Bowen keeps goin'

LANCE HORNBY -- Sun Media

, Last Updated: 8:10 AM ET

Joe Bowen wondered if he would survive his first game as the Voice of the Maple Leafs, never mind call 2,177 more.

His broadcasting debut came Oct. 6, 1982, at Chicago Stadium, a rink as seedy and intimidating as the slum that surrounded it.

"I thought I was going on my last ride that night," Bowen said on the eve of tonight's pre-game ceremony marking his 25 years with the Leafs. "My taxi driver was big and mean-looking and he drove me down some scary-looking streets to get there.

"We made it, but found there was no audio connection for us at the rink and it didn't work right through the playing of the national anthems. There was no pre-game show back then, but just as the puck dropped, suddenly the engineer pointed at me that we were on the air. I was shocked at first, then gave a quick 'Hello everyone' and away I went."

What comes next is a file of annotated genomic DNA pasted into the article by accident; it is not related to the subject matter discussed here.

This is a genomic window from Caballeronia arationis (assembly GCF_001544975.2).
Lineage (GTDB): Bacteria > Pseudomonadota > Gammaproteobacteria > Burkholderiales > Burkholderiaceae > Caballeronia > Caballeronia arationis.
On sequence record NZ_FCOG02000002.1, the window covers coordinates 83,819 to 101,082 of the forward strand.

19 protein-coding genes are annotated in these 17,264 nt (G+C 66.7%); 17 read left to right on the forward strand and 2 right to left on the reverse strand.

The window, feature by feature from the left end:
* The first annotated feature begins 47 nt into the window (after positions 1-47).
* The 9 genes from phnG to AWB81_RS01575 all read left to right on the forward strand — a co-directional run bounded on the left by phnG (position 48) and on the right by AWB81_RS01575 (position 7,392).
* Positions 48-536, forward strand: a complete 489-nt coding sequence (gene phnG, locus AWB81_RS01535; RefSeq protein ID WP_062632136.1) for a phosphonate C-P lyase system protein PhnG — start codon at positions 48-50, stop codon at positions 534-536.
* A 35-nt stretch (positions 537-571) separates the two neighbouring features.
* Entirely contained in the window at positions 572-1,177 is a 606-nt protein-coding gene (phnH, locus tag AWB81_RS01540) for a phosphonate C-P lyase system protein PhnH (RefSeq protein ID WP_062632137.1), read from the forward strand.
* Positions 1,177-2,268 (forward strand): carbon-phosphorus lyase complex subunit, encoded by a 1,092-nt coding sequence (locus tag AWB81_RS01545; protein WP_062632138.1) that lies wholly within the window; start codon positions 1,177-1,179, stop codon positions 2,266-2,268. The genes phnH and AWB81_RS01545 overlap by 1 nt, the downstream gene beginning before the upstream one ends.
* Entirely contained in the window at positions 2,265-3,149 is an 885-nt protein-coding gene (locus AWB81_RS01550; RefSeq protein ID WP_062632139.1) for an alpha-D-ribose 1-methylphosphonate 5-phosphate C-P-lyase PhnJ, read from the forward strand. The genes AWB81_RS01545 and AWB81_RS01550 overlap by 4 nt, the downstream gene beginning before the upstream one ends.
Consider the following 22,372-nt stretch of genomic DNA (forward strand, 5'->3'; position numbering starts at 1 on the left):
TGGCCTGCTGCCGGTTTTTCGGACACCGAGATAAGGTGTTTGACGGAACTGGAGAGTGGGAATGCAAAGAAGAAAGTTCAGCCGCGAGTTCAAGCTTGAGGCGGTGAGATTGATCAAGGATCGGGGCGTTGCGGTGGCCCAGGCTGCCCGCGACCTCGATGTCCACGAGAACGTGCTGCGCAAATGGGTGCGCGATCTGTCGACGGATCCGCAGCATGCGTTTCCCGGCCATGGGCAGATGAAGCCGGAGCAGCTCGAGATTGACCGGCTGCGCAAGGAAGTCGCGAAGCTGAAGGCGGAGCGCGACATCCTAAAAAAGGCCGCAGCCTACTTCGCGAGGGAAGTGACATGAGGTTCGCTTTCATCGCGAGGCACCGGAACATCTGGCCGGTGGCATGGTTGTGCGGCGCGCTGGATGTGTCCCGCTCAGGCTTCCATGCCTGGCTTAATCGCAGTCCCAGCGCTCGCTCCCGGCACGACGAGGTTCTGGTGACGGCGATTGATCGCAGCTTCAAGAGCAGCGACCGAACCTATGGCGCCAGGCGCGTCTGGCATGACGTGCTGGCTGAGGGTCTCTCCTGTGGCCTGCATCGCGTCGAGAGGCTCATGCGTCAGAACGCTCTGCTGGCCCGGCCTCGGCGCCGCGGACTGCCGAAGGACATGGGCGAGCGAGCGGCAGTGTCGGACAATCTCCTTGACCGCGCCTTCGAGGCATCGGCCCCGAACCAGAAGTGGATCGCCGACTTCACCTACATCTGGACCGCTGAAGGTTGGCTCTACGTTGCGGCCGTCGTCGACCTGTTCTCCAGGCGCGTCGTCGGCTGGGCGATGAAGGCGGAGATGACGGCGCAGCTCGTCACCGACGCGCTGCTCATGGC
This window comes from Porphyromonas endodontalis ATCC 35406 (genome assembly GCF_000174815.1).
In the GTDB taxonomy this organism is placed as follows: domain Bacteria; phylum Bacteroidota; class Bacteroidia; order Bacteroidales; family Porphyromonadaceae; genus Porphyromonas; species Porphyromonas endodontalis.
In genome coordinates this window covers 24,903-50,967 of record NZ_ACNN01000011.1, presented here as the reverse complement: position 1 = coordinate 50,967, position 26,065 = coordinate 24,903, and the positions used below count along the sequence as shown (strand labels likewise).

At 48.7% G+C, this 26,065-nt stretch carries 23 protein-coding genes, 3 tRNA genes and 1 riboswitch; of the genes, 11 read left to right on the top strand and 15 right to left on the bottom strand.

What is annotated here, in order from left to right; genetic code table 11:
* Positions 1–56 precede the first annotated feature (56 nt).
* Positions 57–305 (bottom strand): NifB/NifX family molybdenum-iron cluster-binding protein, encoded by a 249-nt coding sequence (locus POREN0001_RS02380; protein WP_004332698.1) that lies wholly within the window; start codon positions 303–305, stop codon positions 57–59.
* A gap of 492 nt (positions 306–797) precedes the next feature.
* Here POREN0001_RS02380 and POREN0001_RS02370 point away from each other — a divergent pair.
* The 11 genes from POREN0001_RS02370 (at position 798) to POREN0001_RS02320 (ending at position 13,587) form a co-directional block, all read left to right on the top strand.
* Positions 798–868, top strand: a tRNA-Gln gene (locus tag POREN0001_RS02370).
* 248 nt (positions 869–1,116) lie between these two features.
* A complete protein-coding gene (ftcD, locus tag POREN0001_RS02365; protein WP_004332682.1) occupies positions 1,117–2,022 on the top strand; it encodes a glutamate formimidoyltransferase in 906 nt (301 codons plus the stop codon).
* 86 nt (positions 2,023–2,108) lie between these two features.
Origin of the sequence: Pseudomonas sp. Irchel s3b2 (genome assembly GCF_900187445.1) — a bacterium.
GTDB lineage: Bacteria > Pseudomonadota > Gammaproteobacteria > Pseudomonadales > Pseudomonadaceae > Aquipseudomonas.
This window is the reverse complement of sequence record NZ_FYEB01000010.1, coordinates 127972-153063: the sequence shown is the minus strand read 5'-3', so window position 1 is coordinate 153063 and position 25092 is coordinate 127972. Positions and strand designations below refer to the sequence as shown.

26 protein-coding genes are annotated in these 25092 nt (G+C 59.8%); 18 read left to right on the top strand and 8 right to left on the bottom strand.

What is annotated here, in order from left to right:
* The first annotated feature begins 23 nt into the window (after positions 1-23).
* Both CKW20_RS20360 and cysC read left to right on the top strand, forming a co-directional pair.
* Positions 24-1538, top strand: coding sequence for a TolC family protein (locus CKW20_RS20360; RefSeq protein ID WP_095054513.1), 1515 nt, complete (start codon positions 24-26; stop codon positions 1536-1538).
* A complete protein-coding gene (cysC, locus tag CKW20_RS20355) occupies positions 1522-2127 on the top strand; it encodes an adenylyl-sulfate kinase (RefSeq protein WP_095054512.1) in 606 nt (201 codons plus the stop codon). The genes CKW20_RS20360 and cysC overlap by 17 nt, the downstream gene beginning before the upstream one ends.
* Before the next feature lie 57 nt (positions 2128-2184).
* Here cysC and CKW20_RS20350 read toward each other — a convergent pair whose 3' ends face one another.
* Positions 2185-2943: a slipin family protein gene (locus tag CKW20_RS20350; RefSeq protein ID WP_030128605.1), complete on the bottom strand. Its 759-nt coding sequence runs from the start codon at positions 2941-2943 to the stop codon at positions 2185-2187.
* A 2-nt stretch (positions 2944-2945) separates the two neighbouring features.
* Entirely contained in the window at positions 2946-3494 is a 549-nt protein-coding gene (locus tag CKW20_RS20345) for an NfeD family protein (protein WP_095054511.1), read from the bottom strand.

The Leafs trailed 3-0 before he bellowed his first Leafs goal in the second period, one of two by Walt Poddubny in a 3-3 tie. His signature "Holy Mackinaw," a line borrowed from his dad, a football fan, would come later.

Bowen has missed only a couple games -- either on radio or, later, mid-week television -- for family reasons. He was around for nearly a decade of Harold Ballard's antics, some lively trips with coaches such as John Brophy and the night when irate fans threw Leafs sweaters on the Gardens ice.

Topping the good times, was the Game 7 overtime goal by Nik Borschevsky to beat the Red Wings in the 1993 playoffs.

"It was hard to see that Nik tipped it, but I had and with a goal that big, you wanted to get it right. That whole season was probably my favourite moment, a new start for the franchise. They've never won the Stanley Cup, but you could never accuse them of not trying."

Only broadcast pioneer Foster Hewitt has more years behind the Leafs mike than Bowen, whose colour commentators included Bill Watters, Gord Stellick, Dennis Hull, Jim Ralph and Harry Neale. Bowen got into the business in his native Sudbury with the junior Wolves and worked in Halifax with the Nova Scotia Voyageurs.

"I've often said this is the best job in Canada," Bowen said.

"It's like going to play hockey every night.

"I'm very honoured that the Leafs did this for me. If nothing else, I've met a lot of great people and hopefully, been as comfortable for them as wearing an old pair of shoes."


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